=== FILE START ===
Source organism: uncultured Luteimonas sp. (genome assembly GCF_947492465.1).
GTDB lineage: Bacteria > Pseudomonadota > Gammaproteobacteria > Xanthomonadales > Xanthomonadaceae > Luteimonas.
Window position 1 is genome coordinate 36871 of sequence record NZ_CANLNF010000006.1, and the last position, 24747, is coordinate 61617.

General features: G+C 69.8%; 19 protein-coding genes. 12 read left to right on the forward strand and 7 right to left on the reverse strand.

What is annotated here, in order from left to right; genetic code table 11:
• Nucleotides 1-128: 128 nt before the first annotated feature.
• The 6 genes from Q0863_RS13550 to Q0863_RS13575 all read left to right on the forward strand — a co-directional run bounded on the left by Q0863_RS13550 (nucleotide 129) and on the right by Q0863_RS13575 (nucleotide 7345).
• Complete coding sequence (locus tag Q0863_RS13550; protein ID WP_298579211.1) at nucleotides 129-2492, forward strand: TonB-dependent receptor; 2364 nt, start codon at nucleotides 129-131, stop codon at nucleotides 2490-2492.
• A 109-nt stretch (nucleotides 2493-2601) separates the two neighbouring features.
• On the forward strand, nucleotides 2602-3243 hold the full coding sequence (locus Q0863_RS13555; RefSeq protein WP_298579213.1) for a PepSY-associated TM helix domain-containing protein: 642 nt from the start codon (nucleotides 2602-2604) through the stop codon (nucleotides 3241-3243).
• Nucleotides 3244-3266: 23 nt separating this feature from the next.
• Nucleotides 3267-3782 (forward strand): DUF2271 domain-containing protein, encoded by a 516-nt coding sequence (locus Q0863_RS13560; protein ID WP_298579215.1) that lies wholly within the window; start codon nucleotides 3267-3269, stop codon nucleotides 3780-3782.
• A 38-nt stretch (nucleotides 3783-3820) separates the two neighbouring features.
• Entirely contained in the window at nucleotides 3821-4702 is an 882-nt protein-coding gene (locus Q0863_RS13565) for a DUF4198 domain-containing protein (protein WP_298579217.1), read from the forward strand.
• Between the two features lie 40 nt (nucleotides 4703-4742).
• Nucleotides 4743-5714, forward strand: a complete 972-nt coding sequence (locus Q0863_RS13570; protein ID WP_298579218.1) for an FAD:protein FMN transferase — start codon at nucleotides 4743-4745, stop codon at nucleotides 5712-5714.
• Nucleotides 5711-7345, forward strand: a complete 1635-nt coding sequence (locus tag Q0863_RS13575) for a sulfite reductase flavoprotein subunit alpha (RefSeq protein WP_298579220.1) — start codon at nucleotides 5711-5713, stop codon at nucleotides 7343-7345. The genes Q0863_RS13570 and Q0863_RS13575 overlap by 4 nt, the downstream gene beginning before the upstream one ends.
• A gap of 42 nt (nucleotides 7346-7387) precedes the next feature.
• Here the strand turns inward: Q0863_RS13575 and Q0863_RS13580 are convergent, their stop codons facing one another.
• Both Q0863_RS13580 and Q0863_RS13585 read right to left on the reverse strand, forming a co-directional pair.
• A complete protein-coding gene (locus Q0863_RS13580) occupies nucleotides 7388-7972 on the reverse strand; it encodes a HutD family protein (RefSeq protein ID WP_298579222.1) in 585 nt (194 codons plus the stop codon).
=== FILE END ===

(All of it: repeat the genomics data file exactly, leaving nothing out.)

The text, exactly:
Source organism: uncultured Luteimonas sp. (genome assembly GCF_947492465.1).
GTDB lineage: Bacteria > Pseudomonadota > Gammaproteobacteria > Xanthomonadales > Xanthomonadaceae > Luteimonas.
Window position 1 is genome coordinate 36871 of sequence record NZ_CANLNF010000006.1, and the last position, 24747, is coordinate 61617.

General features: G+C 69.8%; 19 protein-coding genes. 12 read left to right on the forward strand and 7 right to left on the reverse strand.

What is annotated here, in order from left to right; genetic code table 11:
• Nucleotides 1-128: 128 nt before the first annotated feature.
• The 6 genes from Q0863_RS13550 to Q0863_RS13575 all read left to right on the forward strand — a co-directional run bounded on the left by Q0863_RS13550 (nucleotide 129) and on the right by Q0863_RS13575 (nucleotide 7345).
• Complete coding sequence (locus tag Q0863_RS13550; protein ID WP_298579211.1) at nucleotides 129-2492, forward strand: TonB-dependent receptor; 2364 nt, start codon at nucleotides 129-131, stop codon at nucleotides 2490-2492.
• A 109-nt stretch (nucleotides 2493-2601) separates the two neighbouring features.
• On the forward strand, nucleotides 2602-3243 hold the full coding sequence (locus Q0863_RS13555; RefSeq protein WP_298579213.1) for a PepSY-associated TM helix domain-containing protein: 642 nt from the start codon (nucleotides 2602-2604) through the stop codon (nucleotides 3241-3243).
• Nucleotides 3244-3266: 23 nt separating this feature from the next.
• Nucleotides 3267-3782 (forward strand): DUF2271 domain-containing protein, encoded by a 516-nt coding sequence (locus Q0863_RS13560; protein ID WP_298579215.1) that lies wholly within the window; start codon nucleotides 3267-3269, stop codon nucleotides 3780-3782.
• A 38-nt stretch (nucleotides 3783-3820) separates the two neighbouring features.
• Entirely contained in the window at nucleotides 3821-4702 is an 882-nt protein-coding gene (locus Q0863_RS13565) for a DUF4198 domain-containing protein (protein WP_298579217.1), read from the forward strand.
• Between the two features lie 40 nt (nucleotides 4703-4742).
• Nucleotides 4743-5714, forward strand: a complete 972-nt coding sequence (locus Q0863_RS13570; protein ID WP_298579218.1) for an FAD:protein FMN transferase — start codon at nucleotides 4743-4745, stop codon at nucleotides 5712-5714.
• Nucleotides 5711-7345, forward strand: a complete 1635-nt coding sequence (locus tag Q0863_RS13575) for a sulfite reductase flavoprotein subunit alpha (RefSeq protein WP_298579220.1) — start codon at nucleotides 5711-5713, stop codon at nucleotides 7343-7345. The genes Q0863_RS13570 and Q0863_RS13575 overlap by 4 nt, the downstream gene beginning before the upstream one ends.
• A gap of 42 nt (nucleotides 7346-7387) precedes the next feature.
• Here the strand turns inward: Q0863_RS13575 and Q0863_RS13580 are convergent, their stop codons facing one another.
• Both Q0863_RS13580 and Q0863_RS13585 read right to left on the reverse strand, forming a co-directional pair.
• A complete protein-coding gene (locus Q0863_RS13580) occupies nucleotides 7388-7972 on the reverse strand; it encodes a HutD family protein (RefSeq protein ID WP_298579222.1) in 585 nt (194 codons plus the stop codon).